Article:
68 - The Michigan Daily - SportsMonday - October 22, 2001
on the rise
Daily Sports Writer
When eventual national champion Notre Dame,
knocked Michigan out of the NCAA Tournament
in the second round last season, it ended the
Wolverines' most successful season to date. But
this season, Michigan has much higher expecta-
tions for itself, including some unfinished business
with the Fighting Irish. Michigan will look for
revenge against Notre Dame in a nonconference
game on Dec. 2 at a neutral site in Grand Rapids.
I This matchup, along with a tough nonconfer-
ence schedule, will be a good indicator of how the
Wolverines will fare this year. Until then the future
is bright but uncertain. One thing is certain: Michi-
gan wants to return to the NCAA Tournament for
the third straight year.
"Once we get a few games under our belt I'll
have a better idea," Michigan coach Sue Guevara
said about her predictions for the team. "I certainly
would like to go as far as last year."
Several publications believe Michigan can
achieve this goal; Lindy's College Basketball
ranked the Wolverines 10th, the highest of any
publication, with four other publications ranking
Michigan in the top 25 in their preseason polls.
The respect that analysts are showing the Wolver-
ines is an indication that Michigan should have a
successful season despite a tough schedule.
"It feels great to be ranked," senior co-captain
Alayne Ingram said. "What it comes down to is
the way that we play. We've beaten No. 8 teams
and we've beaten No. 12 teams- it shows that
everyone can be beaten. All that matters is how we
Senior forward Heather Oesterle will return
Local star Poole ready to make a huge
splash with Wolverines this season
Senior Alayne Ingram will lead Michigan this year.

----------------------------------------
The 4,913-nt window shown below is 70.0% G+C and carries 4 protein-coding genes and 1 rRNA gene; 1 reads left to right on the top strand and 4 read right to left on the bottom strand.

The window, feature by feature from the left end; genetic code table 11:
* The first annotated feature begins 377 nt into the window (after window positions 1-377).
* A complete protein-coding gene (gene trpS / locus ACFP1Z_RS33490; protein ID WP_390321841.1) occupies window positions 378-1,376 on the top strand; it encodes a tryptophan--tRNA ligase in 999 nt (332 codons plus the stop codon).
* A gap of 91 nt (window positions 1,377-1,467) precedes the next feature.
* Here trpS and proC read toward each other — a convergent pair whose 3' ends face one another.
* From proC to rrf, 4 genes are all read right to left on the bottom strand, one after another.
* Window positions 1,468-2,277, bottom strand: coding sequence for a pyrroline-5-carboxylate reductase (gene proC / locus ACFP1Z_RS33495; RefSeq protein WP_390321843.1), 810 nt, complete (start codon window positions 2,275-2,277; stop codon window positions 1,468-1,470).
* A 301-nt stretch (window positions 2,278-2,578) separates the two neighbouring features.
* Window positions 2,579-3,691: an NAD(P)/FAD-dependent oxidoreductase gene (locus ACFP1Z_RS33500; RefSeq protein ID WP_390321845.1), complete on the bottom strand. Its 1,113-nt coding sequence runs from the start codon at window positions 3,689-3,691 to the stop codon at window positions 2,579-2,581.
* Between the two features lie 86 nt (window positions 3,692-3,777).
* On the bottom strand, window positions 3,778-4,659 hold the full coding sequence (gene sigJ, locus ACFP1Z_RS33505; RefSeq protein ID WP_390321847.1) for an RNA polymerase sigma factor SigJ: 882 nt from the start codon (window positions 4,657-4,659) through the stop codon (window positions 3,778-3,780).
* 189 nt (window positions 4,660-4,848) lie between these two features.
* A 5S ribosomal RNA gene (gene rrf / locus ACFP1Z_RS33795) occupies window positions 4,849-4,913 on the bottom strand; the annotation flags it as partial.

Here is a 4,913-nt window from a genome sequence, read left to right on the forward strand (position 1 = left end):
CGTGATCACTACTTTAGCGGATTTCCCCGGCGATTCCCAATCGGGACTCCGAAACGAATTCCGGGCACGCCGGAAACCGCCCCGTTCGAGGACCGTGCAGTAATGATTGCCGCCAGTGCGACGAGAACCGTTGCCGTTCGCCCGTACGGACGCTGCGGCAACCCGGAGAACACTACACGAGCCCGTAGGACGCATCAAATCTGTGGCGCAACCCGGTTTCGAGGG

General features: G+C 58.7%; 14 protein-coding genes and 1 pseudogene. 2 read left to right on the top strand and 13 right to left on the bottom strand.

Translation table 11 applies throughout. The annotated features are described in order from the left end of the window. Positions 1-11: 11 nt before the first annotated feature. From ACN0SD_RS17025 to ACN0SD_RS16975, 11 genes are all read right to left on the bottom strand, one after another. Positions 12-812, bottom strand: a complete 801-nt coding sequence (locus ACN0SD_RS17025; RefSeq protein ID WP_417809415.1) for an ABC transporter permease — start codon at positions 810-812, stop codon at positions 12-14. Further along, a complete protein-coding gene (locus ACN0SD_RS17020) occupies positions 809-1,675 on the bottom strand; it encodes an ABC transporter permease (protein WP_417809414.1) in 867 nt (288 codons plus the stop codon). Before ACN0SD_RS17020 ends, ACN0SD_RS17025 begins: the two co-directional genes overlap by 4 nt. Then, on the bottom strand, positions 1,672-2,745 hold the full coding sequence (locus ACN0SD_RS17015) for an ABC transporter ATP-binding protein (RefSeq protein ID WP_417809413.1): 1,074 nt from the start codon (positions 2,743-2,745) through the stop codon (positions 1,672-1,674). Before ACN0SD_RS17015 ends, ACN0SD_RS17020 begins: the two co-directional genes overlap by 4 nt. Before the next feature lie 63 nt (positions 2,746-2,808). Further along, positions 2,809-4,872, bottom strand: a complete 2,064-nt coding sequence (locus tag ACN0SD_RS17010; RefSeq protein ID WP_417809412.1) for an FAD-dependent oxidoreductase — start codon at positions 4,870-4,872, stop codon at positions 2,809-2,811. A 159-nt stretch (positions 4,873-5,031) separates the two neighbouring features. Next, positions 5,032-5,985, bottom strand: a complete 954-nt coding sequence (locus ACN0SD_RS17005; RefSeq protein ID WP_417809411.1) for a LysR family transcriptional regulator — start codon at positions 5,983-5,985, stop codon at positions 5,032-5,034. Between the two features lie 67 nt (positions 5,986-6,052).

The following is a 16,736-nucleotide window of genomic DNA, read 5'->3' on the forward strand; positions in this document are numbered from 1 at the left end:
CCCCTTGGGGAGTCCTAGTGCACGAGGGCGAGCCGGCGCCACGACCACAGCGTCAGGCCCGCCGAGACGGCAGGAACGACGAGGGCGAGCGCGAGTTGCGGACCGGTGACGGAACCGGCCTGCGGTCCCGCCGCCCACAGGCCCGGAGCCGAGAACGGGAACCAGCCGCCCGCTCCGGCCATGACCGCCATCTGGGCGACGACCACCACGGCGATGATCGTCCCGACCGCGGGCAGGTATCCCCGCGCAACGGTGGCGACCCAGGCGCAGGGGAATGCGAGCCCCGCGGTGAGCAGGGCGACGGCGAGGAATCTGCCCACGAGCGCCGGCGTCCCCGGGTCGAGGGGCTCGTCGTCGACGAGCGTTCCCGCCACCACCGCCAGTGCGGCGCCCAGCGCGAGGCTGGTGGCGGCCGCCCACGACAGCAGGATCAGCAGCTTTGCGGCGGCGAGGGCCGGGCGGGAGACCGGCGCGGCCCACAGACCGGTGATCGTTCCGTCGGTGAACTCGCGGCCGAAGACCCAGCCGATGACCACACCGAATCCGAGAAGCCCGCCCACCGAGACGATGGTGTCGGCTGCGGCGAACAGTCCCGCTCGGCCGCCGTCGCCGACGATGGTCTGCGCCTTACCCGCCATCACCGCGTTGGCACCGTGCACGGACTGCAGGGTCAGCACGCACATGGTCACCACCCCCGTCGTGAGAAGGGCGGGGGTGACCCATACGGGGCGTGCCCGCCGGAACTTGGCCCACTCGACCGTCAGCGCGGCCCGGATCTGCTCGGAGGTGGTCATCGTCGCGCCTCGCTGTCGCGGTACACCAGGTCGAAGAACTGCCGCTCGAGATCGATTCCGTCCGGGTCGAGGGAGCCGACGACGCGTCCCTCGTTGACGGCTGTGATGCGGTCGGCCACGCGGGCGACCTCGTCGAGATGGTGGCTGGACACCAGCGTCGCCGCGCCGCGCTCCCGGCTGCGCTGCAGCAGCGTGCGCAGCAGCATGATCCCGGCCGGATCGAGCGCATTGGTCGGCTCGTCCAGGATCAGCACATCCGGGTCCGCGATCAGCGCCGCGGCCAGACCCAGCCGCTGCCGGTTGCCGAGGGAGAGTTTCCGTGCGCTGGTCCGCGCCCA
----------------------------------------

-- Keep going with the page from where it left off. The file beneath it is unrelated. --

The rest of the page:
after a season-ending knee injury which occurred
just before the Big Ten Tournament last season.
Her leadership and added depth could make a dif-
ference as the Wolverines aim to win the Big Ten
Guevara described Oesterle as a "garbage play-
er" - a player that does all the small things that
aren't always noticed. Her strong play inside and
outside will help Michigan improve its consistency
"Losing Anne Thorius was big, but I think peo-
ple are looking at what we have returning and
what we have as freshmen," Guevara said.
The talented freshman class has performed well
in the season's early practices. Tabitha Poole, an All-
American in high school, leads the pack with Sierra
Hauser-Price, Katrina Mason and BreAnne McPhil-
amy all contributing to the team's improvement.
For now, Michigan is looking toward its first
exhibition game against Latvia Clondica on Fri-
day, Nov. 9.
By Charles Paradis
Daily Sports Writer
Last season, the Michigan
women's basketball team made it
to the second round of the
NCAA Tournament. A large part
of this was due to the outstanding
play of the team's point guard,
then senior co-captain Anne Tho-
rius. But with Thorius now grad-
uated, major changes will be in
store for Michigan's backcourt.
When it was all said and done,
Thorius became Michigan's first
women's basketball player to
tally over 1,000 points and 500
assists. These numbers helped
her earn Most Valuable Player
honors last year. A versatile play-
er, Thorius was also named
Defensive Player of the Year last
year as she led the team in steals
With the loss of such a great
player, a question rises for the
women's basketball team: how do
you replace a player like Anne
One possible option the
Wolverines have is to move
senior co-captain Alayne Ingram
from the shooting guard to the
point guard position. This change
will force Ingram to adjust to a
pass first, shoot second mentality.
It will also open up the shooting
guard position for competition
among the rest of the team. One
player who may challenge for
time is a freshman, blue chip
recruit Tabitha Poole.
In Poole, Michigan landed
arguably the best player coming
out of Michigan high schools and
one of the top five high school
players in the nation last year.
Poole - a 6-foot-1 native of Ann
Arbor - has great versatility and
can play either the guard or for-
"I think that obviously she has
a tremendous amount of athleti-
cism, she can handle the basket-
ball, and shoot the three," said
Michigan coach Sue Guevara.
With her athleticism and abili-
ty, Poole has a very good chance
of seeing many minutes this year.
She may see limited action at the
beginning of the season, but
should find increasing amounts
of time as she becomes acclimat-
ed to the Wolverines offense and
style of play.
"She's pretty special and I